New Zealand’s Northern Explorer
Arriving at Auckland’s oddly named Britomart Station (yes, it sounds like a cheap goods shop) smugly bolstered by my ‘local knowledge’ with plenty of time to spare, I approached the service desk.
“Which train?” the ticket clerk asked, incredulously.
I explained, the Northern Explorer, the train ride from Auckland to Wellington, one of three ‘Great Train Journeys of New Zealand’.
“That goes from the Strand Station.” Rule one of travel: check your tickets.
A nervy taxi drive for the relatively short but congested distance brought us to the Strand.
“Cash or card?” the driver asked, although a sign clearly said ‘no cards’.
“Card, please.” Good to keep a record of our travel.
Wrong choice. There followed an eternity of fumbling as the driver sought the old-school paper credit card device, then the carbon paper slips, then a pen to hand-fill the details- all the while happily chatting about the weather, trains, other things my panicked mind didn’t quite register. Finally done, just in time for last check-in, the bags were labelled airline-style and we were on our way.
The ten and a half hour journey promised luxurious comfort while serenely travelling the entire length of the North Island. Highlights included the Raumiru Spiral where the train switch-backs on itself several times in three dramatic horseshoe turns and a complete circle like a koru symbol, and also the majestic viaducts of the National Park. The three volcanic mountains of Tongariro, Ngauruhoe and Ruapehu were unfortunately obscured by the mist.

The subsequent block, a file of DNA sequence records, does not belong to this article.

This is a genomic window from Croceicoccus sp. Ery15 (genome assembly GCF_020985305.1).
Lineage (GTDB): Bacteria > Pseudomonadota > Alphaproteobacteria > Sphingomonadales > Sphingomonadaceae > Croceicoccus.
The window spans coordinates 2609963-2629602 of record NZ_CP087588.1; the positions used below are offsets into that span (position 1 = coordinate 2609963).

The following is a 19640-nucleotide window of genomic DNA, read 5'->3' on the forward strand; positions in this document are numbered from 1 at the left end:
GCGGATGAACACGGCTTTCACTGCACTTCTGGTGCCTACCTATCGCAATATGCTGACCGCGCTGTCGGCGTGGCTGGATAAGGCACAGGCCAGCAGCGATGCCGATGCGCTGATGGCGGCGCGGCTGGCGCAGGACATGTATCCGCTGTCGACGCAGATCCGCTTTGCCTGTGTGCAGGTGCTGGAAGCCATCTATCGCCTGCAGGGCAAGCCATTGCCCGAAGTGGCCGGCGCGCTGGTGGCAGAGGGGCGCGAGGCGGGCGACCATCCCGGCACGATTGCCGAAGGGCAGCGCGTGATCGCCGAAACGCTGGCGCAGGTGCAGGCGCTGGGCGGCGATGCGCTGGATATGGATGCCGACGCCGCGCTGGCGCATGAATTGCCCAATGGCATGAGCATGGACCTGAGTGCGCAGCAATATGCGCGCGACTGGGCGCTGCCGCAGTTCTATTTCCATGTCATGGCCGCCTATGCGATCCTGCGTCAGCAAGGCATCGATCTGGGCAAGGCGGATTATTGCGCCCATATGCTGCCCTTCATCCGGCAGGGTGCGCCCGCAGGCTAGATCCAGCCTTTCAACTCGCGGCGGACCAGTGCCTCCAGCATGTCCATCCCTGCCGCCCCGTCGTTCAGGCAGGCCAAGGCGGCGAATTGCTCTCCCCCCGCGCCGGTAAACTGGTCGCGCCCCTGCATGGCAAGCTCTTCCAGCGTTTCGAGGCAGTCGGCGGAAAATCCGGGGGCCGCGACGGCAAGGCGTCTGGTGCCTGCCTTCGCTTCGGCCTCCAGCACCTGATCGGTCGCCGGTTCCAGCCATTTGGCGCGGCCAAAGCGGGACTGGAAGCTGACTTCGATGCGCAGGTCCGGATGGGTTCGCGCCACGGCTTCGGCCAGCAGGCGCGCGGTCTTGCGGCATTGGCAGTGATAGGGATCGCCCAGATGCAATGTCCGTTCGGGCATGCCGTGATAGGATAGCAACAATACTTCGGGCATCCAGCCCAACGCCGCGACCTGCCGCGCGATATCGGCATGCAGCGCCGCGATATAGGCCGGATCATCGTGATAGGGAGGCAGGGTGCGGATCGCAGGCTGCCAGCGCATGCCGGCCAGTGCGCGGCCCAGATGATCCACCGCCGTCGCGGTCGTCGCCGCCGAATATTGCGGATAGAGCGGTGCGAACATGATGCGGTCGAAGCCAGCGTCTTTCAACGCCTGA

The open air viewing carriage was the place to be, and also the old-style cafeteria carriage (outside of meal times) brought relief from the rest-home feel of some of the carriages. It is to be expected that this type of travel attracts older passengers- a railway, rather than a stairway, to heaven. There are also a lot of sheep in New Zealand. And ferns.
A first glimpse of the sparkling Tasman Sea on the final stretch to Wellington, the capital of cool, matched the sparkles in our glasses as the miles slipped serenely by, and the long journey felt worth the effort.